Grandfather Patrick

thedarkearth3Grandfather Patrick is Anna’s father and the leader of the cult known only as the Clan who worships a dread goddess known as Cybella.  He hates the Sidhe with an unquenchable passion.  He recognizes Aidan as one of them and, despite his unnatural attraction to the boy, is determined to use Aidan to start a war between the Sidhe and the Clan.  But then Asher Vane comes onto his land, intent on taking Aidan and the war he wants may be within reach.

 

 

 

 

 

 

Raksura Series – Fantasy

jpraksura

I am personally a huge fan of fantasy books that involve characters with the ability to morph; the magic from going normal to special. An example of this can be seen in the fact last week’s review was based on a Manhwa that created magicians with the power to change into their alternate selves. But most stories and authors that use this form of magic usually go from human to an animal based one. This can be seen as transforming usually into Dragons in the majority.

The Raksura series not only focuses on a uniquely designed species strictly the creation of Martha Wells, but also takes place in a very interesting world with a highly different social structure. The main story is based on a young Raksura that was lost and abandon from his kind, not knowing who or what he is, and simply trying to survive. Martha Wells for the most part seems content with her 3 books following Moon, the protagonist, while currently teasing readers with 2 books of short stories still being released.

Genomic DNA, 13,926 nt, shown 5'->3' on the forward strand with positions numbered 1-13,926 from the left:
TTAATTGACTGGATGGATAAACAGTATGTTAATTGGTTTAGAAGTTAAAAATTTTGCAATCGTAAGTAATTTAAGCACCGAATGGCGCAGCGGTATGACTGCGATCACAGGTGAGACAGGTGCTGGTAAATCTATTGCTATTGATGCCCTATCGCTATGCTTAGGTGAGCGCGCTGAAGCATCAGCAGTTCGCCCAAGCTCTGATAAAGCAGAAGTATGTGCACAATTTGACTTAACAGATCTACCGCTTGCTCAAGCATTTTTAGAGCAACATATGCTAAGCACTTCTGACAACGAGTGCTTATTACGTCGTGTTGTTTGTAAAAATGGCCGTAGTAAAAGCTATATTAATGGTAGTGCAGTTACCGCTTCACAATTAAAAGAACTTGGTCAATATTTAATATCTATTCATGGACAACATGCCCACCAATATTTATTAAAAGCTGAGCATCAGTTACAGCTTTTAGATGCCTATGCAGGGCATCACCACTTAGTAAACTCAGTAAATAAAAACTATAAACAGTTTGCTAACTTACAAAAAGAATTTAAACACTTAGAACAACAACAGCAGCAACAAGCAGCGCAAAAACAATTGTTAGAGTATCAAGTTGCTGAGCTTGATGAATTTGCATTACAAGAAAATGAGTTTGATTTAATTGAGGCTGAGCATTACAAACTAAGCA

In the primary 3 books, you discover a vast and very wild world. Hundreds of different species roam this world separated by simple geography, with few being widespread. There are those of every skin color under the sun, as well as those very primitive, and those industrial. The Raksura are a species of “groundlings” that can transform into a lizard creature. Half of the species become stout and hardy, focusing on hunting, gathering, teaching, childcare, art, building, and the basic needs of the colony. The other half of Raskura transform into tall winged creatures that mainly sleep and eat, while concentrating on the defense of their territory.

Queens run these colonies in a very matriarch, bee-hive, sort of way. Fertile males of the species are seen as pampered, protected, innocent, and sheltered sperm donors. It was a bit of a surprise reading a book that changed the stereotypical sex roles. Along with that, Martha Wells also opens up the door to polyamory and bisexual relationships, where there doesn’t seem to be love so much in the story, but a desire of friendship. It just so happens that friendship with Raksura involves the sharing of pleasure. The only acception to these open relationships is the fertile males, “consorts,” who can be with as many partners as they want, but only with one Queen.